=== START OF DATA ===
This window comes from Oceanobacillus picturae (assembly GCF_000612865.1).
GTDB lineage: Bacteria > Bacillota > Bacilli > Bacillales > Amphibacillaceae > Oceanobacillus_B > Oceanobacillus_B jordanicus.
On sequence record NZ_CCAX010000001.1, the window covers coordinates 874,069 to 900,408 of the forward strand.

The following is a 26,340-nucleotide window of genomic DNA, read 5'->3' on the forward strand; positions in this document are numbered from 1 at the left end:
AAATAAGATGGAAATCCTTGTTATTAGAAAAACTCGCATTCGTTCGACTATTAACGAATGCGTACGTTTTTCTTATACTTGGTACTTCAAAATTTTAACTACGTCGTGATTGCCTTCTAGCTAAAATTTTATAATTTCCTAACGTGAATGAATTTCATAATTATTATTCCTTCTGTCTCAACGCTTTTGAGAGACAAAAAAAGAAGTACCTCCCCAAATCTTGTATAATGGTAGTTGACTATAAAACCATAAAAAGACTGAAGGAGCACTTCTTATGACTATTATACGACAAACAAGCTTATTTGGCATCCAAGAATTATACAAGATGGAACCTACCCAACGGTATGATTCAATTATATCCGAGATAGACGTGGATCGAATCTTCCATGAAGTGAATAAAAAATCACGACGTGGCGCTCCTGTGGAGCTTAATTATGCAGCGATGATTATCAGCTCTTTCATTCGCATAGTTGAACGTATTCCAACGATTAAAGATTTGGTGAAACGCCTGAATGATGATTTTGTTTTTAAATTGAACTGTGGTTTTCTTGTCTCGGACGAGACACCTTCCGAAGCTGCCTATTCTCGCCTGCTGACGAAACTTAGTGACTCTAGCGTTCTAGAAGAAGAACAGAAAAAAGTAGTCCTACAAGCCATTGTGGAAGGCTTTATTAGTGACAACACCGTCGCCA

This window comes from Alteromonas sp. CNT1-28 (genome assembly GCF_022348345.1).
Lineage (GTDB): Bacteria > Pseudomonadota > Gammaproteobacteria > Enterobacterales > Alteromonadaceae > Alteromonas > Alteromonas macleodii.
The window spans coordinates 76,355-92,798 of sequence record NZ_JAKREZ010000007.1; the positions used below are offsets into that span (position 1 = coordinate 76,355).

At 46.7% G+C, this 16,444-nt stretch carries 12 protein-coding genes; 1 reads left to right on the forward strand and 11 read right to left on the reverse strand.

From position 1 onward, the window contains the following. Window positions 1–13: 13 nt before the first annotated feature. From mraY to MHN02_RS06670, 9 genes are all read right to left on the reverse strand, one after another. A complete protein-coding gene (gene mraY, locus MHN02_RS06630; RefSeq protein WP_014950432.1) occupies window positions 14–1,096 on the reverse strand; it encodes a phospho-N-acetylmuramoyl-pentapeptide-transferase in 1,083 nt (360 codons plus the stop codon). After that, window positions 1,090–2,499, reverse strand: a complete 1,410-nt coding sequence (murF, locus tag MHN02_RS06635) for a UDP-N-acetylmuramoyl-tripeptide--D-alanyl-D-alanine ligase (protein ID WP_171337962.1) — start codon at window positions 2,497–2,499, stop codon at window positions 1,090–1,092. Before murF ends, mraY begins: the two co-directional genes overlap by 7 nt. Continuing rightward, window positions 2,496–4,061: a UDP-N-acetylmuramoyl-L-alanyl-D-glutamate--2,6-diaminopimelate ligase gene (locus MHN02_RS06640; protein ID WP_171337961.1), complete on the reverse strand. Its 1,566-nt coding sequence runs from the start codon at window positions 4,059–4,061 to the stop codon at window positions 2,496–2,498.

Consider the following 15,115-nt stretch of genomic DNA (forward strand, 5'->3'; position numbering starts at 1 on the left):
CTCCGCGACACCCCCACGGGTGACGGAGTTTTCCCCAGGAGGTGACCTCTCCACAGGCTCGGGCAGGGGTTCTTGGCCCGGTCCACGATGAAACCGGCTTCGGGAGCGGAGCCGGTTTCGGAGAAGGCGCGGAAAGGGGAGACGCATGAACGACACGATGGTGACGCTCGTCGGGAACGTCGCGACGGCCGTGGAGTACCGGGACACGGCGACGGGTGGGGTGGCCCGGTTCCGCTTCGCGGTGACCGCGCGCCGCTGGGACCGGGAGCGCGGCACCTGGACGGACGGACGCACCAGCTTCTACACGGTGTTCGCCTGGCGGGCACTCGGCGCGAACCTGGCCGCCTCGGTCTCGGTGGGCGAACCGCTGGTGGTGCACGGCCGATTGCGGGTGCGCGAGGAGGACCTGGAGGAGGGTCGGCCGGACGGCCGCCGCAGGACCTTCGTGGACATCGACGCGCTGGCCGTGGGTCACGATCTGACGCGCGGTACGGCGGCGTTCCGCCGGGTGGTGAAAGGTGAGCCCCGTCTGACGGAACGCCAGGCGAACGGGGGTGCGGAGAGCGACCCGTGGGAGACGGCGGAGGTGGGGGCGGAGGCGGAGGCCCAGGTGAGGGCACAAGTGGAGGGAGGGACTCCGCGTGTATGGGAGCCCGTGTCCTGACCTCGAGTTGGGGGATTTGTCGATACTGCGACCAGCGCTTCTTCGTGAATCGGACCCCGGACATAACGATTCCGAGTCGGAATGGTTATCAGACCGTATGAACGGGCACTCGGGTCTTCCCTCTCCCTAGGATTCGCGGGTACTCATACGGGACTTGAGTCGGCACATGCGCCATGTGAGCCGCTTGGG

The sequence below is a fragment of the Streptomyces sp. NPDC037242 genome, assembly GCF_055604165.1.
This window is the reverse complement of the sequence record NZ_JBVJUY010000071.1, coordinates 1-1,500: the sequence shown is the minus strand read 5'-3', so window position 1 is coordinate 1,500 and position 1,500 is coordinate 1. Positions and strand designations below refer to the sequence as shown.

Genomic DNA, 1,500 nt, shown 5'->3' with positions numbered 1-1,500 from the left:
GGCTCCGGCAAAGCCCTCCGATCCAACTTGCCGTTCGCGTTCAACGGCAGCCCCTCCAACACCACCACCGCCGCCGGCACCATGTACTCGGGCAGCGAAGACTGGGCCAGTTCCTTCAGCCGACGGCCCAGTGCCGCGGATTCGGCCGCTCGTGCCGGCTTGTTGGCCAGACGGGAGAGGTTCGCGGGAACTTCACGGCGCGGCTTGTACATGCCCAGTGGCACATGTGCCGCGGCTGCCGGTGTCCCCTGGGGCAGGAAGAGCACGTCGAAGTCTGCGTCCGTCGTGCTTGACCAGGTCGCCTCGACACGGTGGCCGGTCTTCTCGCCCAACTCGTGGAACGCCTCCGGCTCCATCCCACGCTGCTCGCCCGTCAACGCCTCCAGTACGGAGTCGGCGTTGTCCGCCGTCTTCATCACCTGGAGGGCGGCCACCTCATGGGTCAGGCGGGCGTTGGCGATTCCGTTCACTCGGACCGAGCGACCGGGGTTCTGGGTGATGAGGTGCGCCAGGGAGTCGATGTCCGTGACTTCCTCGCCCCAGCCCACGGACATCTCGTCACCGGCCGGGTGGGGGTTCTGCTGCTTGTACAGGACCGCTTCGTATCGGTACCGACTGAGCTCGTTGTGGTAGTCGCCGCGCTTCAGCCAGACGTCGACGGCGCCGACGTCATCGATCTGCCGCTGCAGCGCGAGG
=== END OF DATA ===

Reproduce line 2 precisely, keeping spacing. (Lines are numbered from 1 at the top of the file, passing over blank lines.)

GTDB lineage: Bacteria > Bacillota > Bacilli > Bacillales > Amphibacillaceae > Oceanobacillus_B > Oceanobacillus_B jordanicus.